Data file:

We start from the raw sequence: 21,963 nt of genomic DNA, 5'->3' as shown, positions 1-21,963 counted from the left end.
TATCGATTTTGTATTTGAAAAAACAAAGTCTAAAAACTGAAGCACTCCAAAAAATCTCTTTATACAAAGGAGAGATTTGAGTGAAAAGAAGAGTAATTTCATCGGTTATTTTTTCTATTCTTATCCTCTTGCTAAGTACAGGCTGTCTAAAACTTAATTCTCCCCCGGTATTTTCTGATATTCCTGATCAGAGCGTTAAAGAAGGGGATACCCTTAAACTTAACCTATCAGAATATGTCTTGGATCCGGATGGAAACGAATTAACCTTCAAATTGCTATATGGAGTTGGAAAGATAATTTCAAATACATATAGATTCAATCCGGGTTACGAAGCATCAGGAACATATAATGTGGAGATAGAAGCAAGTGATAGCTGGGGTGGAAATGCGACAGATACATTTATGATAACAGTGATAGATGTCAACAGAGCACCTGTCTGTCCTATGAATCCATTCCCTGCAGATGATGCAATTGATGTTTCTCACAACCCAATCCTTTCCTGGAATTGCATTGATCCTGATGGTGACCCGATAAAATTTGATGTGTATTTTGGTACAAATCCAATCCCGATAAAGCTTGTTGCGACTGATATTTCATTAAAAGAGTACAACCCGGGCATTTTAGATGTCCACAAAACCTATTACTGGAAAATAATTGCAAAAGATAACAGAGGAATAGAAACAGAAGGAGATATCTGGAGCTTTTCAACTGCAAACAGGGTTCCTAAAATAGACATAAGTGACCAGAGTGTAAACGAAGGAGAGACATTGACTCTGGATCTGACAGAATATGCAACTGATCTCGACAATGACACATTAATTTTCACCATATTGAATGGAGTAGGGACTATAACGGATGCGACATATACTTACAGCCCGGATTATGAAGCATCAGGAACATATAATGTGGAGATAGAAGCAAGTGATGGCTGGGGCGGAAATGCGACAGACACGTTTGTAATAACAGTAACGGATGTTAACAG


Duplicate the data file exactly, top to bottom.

We start from the raw sequence: 21,963 nt of genomic DNA, 5'->3' as shown, positions 1-21,963 counted from the left end.
TATCGATTTTGTATTTGAAAAAACAAAGTCTAAAAACTGAAGCACTCCAAAAAATCTCTTTATACAAAGGAGAGATTTGAGTGAAAAGAAGAGTAATTTCATCGGTTATTTTTTCTATTCTTATCCTCTTGCTAAGTACAGGCTGTCTAAAACTTAATTCTCCCCCGGTATTTTCTGATATTCCTGATCAGAGCGTTAAAGAAGGGGATACCCTTAAACTTAACCTATCAGAATATGTCTTGGATCCGGATGGAAACGAATTAACCTTCAAATTGCTATATGGAGTTGGAAAGATAATTTCAAATACATATAGATTCAATCCGGGTTACGAAGCATCAGGAACATATAATGTGGAGATAGAAGCAAGTGATAGCTGGGGTGGAAATGCGACAGATACATTTATGATAACAGTGATAGATGTCAACAGAGCACCTGTCTGTCCTATGAATCCATTCCCTGCAGATGATGCAATTGATGTTTCTCACAACCCAATCCTTTCCTGGAATTGCATTGATCCTGATGGTGACCCGATAAAATTTGATGTGTATTTTGGTACAAATCCAATCCCGATAAAGCTTGTTGCGACTGATATTTCATTAAAAGAGTACAACCCGGGCATTTTAGATGTCCACAAAACCTATTACTGGAAAATAATTGCAAAAGATAACAGAGGAATAGAAACAGAAGGAGATATCTGGAGCTTTTCAACTGCAAACAGGGTTCCTAAAATAGACATAAGTGACCAGAGTGTAAACGAAGGAGAGACATTGACTCTGGATCTGACAGAATATGCAACTGATCTCGACAATGACACATTAATTTTCACCATATTGAATGGAGTAGGGACTATAACGGATGCGACATATACTTACAGCCCGGATTATGAAGCATCAGGAACATATAATGTGGAGATAGAAGCAAGTGATGGCTGGGGCGGAAATGCGACAGACACGTTTGTAATAACAGTAACGGATGTTAACAG